How we all see different aspects of the same people

I am always intrigued with people, particularly the way they can show different aspects of themselves. A while back I was discussing the local writing field with somebody and a third person’s name came up. ‘He’s a really nice guy,’ my friend said.

I begged to differ: I knew him only as a stranger who’d made unprovoked and malicious public attacks on my good name and professional repute, all behind my back, then repeatedly cowered behind silence when asked to explain himself. I could put a dollar figure to his conduct because his behaviour had also interfered with my ability to fairly apply for work in his university department. And he had not had the personal integrity to approach me to discuss his problem with my existence, or allow me to learn anything else about him.

Academic values demand that the INTRUDER must be UTTERLY DESTROYED!

You’d think we were talking about two different people. But we weren’t. Of course, the difference was that my friend hadn’t published anything commercially in this guy’s field of employment at my expense as a taxpayer. And I had, which apparently made me a threat to be destroyed. But still – proverbial ‘nice guy’ versus ‘deeply insecure bully-coward’ was quite a contrast.

It goes to show how complex people actually are. And it underscores the fact that people also only show aspects of themselves. It’s more intense on social media, where the nature of the vehicle further frames both the way people can express themselves, and the interactions that follow.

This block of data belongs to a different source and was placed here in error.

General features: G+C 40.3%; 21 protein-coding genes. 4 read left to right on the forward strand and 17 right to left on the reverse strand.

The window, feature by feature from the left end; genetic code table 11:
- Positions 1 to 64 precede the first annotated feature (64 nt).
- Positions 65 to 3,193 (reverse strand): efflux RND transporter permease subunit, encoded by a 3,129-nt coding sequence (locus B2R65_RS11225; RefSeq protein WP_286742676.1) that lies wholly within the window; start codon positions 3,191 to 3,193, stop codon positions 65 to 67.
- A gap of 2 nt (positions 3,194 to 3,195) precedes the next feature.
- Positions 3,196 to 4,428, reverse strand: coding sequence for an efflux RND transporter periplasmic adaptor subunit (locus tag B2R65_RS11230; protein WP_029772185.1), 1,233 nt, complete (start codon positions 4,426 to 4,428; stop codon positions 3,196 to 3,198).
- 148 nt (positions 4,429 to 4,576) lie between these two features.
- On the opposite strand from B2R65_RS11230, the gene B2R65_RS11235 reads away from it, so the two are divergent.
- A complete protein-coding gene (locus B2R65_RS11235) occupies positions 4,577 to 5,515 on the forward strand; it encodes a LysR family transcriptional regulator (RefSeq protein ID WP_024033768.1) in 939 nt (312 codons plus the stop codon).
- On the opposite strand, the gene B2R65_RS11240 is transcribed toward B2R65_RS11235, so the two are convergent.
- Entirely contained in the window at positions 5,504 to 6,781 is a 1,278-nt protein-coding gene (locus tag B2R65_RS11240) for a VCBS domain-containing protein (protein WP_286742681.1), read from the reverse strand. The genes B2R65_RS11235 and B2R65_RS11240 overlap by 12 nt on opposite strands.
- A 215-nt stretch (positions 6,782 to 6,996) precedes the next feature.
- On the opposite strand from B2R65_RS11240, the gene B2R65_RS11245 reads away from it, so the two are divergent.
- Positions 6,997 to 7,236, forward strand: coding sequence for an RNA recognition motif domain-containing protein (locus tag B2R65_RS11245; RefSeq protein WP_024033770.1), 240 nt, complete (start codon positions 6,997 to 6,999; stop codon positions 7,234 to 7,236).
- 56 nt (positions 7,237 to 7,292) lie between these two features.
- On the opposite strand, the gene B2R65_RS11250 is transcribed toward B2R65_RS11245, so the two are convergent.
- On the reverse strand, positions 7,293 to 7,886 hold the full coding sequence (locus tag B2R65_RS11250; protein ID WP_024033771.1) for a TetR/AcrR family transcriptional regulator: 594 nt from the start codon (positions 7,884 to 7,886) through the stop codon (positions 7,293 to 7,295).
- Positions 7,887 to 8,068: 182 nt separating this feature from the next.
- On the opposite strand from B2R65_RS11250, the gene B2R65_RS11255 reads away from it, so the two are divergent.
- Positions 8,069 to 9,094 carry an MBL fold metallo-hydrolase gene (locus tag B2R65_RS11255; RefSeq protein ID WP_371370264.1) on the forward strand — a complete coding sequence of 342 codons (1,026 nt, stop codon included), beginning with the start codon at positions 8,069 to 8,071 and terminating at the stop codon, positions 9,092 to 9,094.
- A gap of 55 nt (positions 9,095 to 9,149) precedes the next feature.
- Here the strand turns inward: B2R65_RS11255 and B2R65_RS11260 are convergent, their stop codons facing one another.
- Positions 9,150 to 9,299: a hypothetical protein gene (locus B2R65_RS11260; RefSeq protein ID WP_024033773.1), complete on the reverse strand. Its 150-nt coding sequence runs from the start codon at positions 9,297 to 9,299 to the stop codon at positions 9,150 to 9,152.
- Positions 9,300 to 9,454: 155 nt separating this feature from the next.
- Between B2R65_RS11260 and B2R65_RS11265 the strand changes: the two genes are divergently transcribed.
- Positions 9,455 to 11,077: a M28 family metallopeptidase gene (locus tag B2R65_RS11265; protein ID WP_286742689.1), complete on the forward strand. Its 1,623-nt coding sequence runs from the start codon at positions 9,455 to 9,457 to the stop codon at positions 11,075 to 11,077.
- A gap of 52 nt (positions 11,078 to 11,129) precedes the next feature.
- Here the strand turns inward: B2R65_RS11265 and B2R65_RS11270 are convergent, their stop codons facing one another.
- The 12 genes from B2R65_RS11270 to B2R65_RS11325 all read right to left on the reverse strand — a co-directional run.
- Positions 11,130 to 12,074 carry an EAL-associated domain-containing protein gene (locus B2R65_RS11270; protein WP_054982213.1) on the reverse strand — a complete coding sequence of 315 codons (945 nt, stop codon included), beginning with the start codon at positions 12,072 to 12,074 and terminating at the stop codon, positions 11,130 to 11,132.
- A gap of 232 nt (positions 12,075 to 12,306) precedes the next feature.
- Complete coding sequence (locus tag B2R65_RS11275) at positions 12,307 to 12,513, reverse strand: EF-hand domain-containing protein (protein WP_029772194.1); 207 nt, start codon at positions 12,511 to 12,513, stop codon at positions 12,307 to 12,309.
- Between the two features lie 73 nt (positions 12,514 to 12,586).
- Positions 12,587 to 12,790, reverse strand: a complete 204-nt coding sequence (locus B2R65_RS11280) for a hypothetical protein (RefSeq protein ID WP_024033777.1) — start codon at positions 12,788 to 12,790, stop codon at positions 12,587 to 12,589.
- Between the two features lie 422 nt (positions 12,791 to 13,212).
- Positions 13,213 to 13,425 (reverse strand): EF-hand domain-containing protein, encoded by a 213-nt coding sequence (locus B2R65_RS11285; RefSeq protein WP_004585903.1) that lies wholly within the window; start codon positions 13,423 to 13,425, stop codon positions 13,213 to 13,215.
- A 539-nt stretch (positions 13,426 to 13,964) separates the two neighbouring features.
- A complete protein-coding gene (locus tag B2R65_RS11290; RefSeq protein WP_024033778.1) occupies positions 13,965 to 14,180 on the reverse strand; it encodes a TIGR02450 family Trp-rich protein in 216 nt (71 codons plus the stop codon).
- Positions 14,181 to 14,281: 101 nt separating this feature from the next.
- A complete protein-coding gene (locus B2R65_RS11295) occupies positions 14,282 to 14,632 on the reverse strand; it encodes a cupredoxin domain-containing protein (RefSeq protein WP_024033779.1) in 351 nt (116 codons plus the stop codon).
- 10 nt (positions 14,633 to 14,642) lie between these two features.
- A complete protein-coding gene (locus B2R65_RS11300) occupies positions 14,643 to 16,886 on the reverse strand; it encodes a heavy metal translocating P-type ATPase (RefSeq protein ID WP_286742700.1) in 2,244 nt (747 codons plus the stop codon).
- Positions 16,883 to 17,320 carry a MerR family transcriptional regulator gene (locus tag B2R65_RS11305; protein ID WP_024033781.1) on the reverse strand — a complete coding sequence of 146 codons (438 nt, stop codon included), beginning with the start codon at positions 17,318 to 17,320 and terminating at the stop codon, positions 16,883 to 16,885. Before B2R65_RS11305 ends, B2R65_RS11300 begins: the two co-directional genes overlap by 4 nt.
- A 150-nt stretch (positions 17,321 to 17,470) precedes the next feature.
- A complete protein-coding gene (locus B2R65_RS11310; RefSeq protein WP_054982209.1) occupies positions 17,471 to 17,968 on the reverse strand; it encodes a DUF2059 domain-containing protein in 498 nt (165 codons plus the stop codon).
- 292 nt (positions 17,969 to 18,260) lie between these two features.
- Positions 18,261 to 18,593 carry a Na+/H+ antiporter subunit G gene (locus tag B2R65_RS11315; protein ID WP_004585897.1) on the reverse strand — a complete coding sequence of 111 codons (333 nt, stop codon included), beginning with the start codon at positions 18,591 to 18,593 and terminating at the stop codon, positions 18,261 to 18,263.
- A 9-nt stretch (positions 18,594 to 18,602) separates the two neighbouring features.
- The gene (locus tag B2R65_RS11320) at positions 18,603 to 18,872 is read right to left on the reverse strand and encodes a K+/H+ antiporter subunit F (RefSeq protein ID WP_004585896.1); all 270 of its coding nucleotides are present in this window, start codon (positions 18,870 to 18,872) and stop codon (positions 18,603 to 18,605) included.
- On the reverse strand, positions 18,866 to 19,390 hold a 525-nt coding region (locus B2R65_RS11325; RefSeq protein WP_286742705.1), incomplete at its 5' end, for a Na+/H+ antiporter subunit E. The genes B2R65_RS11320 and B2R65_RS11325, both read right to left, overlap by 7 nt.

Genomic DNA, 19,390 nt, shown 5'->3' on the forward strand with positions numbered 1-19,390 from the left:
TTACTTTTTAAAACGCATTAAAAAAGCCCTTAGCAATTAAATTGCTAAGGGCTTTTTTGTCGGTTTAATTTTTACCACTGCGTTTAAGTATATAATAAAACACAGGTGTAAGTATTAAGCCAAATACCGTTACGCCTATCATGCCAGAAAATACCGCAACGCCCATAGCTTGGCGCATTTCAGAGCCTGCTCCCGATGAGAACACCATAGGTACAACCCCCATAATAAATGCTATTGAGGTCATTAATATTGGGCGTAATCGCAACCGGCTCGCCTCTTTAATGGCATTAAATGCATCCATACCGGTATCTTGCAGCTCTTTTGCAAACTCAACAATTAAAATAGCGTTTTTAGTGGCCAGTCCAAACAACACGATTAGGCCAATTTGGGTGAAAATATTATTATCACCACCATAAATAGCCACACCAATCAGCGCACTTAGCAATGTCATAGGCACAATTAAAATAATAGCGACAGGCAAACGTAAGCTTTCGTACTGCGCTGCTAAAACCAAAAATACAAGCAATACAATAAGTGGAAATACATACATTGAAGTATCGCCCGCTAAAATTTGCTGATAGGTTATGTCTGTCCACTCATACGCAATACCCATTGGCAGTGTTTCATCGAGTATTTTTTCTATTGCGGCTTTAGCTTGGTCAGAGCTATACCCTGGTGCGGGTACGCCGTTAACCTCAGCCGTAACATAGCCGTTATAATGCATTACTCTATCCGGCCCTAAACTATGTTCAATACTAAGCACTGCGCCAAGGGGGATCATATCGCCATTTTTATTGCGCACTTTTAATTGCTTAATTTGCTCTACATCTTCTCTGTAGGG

This last has become all the more important of late, as social media has become the default interaction point of choice. And studies have shown why discussion threads on, typically, Facebook so swiftly degenerate to angry slanging matches between strangers. The issue, it seems, flows from the fact that the content is effectively ‘conversational’, certainly in terms of the speed with which it is composed; but it is written down. The body language and subtle visual clues of a face-to-face discussion are absent, and the speed of composition also means the content is likely ambiguous; or will have grammatical or typographical errors. But it’s received at face value as written wording.